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Analysis

Could Health Wearables Detect COVID-19?

By Miriam Bello | Fri, 09/25/2020 - 13:50

Among the technological tools that COVID-19 has accelerated in healthcare, wearables are a primary example.  While these devices were not purposely made to aid during a global pandemic, their main target did focus around connecting the user with their health status. Depending on the wearable, these devices offer indicators for heart rate, sleep rate, physical activity, sometimes emotional status or the types of food the user consumes.  Wearables collect this data into a personal health and exercise record that comes very handy for medical professionals when they need it. Gino Scarangella Sr. Director of Life Sciences NAM at Dassault Systèmes explained in an interview to MBN the importance of such records “this tracing allows medical professionals to deliver a more accurate diagnosis based on the person’s accumulated data, instead of basing the diagnosis on just the most recent symptoms or vital signs.”

There are different types of devices depending on what the user is interested on measuring, for instance:

  • Fitness trackers, often on a wristband presentation to track physical activity, steps and heart rate.
  • Smart health devices, often in watch presentation. These type of devices offers exercise tracking, heart rate, step counting and sometimes they can measure stress, recovery, activity, and sleep. Depending of the brand, these watches can connect to the user’s phone and send their information to apps that alert about arrhythmias.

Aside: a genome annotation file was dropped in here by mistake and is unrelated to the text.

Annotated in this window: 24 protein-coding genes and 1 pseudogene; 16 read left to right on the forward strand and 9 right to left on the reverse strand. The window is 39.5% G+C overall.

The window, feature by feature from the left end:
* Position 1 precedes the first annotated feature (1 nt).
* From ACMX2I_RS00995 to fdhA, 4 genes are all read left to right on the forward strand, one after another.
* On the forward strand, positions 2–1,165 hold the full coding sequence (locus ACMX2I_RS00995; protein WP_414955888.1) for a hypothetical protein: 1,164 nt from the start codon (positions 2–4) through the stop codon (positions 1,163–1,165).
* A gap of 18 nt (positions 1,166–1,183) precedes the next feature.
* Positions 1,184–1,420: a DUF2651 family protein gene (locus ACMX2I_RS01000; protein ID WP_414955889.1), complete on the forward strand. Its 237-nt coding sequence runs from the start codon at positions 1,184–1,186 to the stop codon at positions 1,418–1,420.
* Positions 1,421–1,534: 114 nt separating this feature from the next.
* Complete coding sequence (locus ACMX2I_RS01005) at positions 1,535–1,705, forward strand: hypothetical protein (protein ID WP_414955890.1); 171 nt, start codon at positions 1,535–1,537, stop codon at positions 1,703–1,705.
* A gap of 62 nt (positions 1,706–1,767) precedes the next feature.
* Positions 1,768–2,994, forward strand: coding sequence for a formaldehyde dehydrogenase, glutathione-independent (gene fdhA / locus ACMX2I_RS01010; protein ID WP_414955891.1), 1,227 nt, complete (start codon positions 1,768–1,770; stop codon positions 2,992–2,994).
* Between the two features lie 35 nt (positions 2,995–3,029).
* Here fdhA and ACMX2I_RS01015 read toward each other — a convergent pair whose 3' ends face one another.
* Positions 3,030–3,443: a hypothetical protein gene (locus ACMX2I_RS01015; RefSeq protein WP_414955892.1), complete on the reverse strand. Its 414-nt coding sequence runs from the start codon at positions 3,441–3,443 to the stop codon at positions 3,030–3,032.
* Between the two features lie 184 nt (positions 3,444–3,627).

On a study posted by Frontiers in Digital Health, it is described the useful health indicators that medical or health devices should include or that are already including and have been mentioned above: cardiovascular monitoring, respiratory monitoring, oxygen saturation and temperature.

However, healthcare entrepreneur company Aidicare explained to MBN how the have developed an exclusive wearable that measures much more “Aidicare Life, is designed to help patients care for their health outside the hospital through a wearable and an app that tracks the person’s vital signs, including sleep patterns, physical activity, daily steps, weight control, glucose control, heart rate, blood pressure, oximetry and temperature,” said Juan Cáceres, CEO of Aidicare. According to Cáceres, what it is unique about their development is that it was thought to be used by medical professionals and by users. 

With a wearable that included all this metrics, couldn’t they be used to detect COVID-19 symptoms? According to the study of Frontiers in Digital Health, these devices can potentially detect if the user is presenting significant illness symptoms before they fully develop clinical symptoms. Through changes in heart rhythm, skin temperature and oxygen saturation, wearables are a first-hand tool to detect any anomaly on a user and prevent the person beforehand. An early detection of COVID-19 would mean less risks for the person with SARS-CoV-2 virus as they would be able to look for professional help before developing serious complications and they would also stop the chain of contagion. Moreover, through the use of apps or social media, the user could notify people near them that they tested positive for COVID-19. In fact, companies like Apple are already integrating these services. Apple, supported by governmental information, has released and updated that information, based on information shared by local governments and can alert citizens of near COVID-19 cases to prevent contagion.

Miriam Bello Miriam Bello Journalist and Industry Analyst